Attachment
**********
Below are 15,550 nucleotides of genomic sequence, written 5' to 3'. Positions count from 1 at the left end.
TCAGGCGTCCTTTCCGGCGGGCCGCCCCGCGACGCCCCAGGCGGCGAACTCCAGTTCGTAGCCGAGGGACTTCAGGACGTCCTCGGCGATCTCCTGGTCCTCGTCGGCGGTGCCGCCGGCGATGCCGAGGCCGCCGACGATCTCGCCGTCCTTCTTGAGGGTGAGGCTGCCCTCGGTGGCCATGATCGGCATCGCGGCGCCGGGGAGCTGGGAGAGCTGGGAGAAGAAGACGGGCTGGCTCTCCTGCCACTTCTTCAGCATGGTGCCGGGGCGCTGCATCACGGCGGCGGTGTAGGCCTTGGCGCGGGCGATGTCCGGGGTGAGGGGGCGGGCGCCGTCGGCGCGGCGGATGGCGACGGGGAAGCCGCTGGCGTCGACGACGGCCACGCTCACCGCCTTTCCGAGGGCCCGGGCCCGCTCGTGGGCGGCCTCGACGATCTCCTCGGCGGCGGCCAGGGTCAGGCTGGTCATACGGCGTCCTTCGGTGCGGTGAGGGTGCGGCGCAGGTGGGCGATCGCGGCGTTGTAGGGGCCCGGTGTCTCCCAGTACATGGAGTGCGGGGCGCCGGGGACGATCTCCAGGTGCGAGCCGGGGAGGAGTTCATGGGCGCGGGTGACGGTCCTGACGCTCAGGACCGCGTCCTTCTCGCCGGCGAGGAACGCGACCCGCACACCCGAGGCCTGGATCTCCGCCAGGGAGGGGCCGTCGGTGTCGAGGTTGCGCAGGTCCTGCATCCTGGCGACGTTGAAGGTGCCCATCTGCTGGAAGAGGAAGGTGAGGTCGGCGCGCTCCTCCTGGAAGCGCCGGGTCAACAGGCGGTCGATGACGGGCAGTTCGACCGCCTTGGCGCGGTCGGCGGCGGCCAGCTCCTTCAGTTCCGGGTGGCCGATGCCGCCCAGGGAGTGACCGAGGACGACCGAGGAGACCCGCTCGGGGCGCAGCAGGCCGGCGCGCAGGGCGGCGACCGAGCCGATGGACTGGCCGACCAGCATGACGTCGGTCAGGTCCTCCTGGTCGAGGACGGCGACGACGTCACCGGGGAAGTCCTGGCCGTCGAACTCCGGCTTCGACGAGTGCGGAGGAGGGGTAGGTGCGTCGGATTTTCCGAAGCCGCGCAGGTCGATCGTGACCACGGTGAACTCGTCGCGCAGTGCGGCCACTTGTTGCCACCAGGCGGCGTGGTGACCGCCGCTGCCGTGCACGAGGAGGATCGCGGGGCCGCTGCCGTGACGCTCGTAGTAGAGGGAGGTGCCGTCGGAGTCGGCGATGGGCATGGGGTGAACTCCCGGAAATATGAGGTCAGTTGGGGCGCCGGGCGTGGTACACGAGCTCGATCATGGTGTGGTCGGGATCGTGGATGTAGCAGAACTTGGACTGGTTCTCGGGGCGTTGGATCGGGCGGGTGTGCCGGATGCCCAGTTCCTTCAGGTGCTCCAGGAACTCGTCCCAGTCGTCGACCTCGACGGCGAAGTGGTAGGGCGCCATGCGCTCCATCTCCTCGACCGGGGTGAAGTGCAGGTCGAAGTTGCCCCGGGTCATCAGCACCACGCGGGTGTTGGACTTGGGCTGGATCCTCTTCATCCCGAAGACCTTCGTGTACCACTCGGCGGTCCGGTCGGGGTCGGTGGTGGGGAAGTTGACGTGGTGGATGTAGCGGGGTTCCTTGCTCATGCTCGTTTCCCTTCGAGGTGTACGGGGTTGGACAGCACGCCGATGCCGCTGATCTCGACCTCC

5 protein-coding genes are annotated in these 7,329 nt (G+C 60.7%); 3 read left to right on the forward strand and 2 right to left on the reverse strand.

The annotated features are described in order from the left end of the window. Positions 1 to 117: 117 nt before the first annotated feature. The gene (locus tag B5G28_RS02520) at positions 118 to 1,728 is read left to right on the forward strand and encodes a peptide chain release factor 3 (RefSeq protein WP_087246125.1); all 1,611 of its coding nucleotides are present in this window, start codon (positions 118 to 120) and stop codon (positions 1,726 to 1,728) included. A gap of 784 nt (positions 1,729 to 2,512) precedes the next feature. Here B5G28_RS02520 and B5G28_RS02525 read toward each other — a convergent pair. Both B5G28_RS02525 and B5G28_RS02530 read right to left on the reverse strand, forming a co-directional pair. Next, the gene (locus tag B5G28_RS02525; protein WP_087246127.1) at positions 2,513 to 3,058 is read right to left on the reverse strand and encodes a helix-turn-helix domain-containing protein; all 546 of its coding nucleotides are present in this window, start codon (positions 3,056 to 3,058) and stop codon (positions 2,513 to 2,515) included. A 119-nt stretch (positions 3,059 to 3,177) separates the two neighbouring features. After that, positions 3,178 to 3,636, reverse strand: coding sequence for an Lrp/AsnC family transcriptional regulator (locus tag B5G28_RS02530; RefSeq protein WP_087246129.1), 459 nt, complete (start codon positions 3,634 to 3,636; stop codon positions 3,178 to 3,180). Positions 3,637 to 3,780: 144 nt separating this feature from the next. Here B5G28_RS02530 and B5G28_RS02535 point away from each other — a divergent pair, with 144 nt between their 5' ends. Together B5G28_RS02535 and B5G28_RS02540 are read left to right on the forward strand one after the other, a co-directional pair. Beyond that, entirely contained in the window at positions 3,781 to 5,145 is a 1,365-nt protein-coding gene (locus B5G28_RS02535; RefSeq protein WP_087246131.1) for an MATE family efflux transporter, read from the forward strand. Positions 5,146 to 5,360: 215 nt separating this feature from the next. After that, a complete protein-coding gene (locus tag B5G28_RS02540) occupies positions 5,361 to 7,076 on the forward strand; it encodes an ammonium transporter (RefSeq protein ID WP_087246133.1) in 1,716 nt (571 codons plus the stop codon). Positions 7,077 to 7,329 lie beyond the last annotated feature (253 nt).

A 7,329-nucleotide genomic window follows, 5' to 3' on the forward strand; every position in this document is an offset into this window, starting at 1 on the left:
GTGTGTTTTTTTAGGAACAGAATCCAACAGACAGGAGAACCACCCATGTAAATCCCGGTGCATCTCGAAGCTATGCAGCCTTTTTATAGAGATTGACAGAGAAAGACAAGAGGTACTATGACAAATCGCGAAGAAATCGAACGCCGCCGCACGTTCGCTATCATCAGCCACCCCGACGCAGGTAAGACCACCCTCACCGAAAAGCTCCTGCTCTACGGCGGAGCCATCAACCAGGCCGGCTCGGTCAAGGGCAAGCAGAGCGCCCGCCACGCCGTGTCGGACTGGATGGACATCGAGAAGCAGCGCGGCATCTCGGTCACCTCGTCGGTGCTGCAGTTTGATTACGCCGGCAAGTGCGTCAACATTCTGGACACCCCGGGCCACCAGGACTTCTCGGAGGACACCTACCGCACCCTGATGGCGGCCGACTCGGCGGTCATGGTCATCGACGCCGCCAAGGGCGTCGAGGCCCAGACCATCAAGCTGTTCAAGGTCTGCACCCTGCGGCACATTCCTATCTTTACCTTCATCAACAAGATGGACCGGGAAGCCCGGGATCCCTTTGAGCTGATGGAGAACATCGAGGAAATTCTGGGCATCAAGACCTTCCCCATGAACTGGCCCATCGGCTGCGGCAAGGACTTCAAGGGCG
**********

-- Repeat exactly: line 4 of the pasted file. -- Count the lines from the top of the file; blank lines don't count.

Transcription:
The annotated features are described in order from the left end of the window. Positions 1 to 117: 117 nt before the first annotated feature. The gene (locus tag B5G28_RS02520) at positions 118 to 1,728 is read left to right on the forward strand and encodes a peptide chain release factor 3 (RefSeq protein WP_087246125.1); all 1,611 of its coding nucleotides are present in this window, start codon (positions 118 to 120) and stop codon (positions 1,726 to 1,728) included. A gap of 784 nt (positions 1,729 to 2,512) precedes the next feature. Here B5G28_RS02520 and B5G28_RS02525 read toward each other — a convergent pair. Both B5G28_RS02525 and B5G28_RS02530 read right to left on the reverse strand, forming a co-directional pair. Next, the gene (locus tag B5G28_RS02525; protein WP_087246127.1) at positions 2,513 to 3,058 is read right to left on the reverse strand and encodes a helix-turn-helix domain-containing protein; all 546 of its coding nucleotides are present in this window, start codon (positions 3,056 to 3,058) and stop codon (positions 2,513 to 2,515) included. A 119-nt stretch (positions 3,059 to 3,177) separates the two neighbouring features. After that, positions 3,178 to 3,636, reverse strand: coding sequence for an Lrp/AsnC family transcriptional regulator (locus tag B5G28_RS02530; RefSeq protein WP_087246129.1), 459 nt, complete (start codon positions 3,634 to 3,636; stop codon positions 3,178 to 3,180). Positions 3,637 to 3,780: 144 nt separating this feature from the next. Here B5G28_RS02530 and B5G28_RS02535 point away from each other — a divergent pair, with 144 nt between their 5' ends. Together B5G28_RS02535 and B5G28_RS02540 are read left to right on the forward strand one after the other, a co-directional pair. Beyond that, entirely contained in the window at positions 3,781 to 5,145 is a 1,365-nt protein-coding gene (locus B5G28_RS02535; RefSeq protein WP_087246131.1) for an MATE family efflux transporter, read from the forward strand. Positions 5,146 to 5,360: 215 nt separating this feature from the next. After that, a complete protein-coding gene (locus tag B5G28_RS02540) occupies positions 5,361 to 7,076 on the forward strand; it encodes an ammonium transporter (RefSeq protein ID WP_087246133.1) in 1,716 nt (571 codons plus the stop codon). Positions 7,077 to 7,329 lie beyond the last annotated feature (253 nt).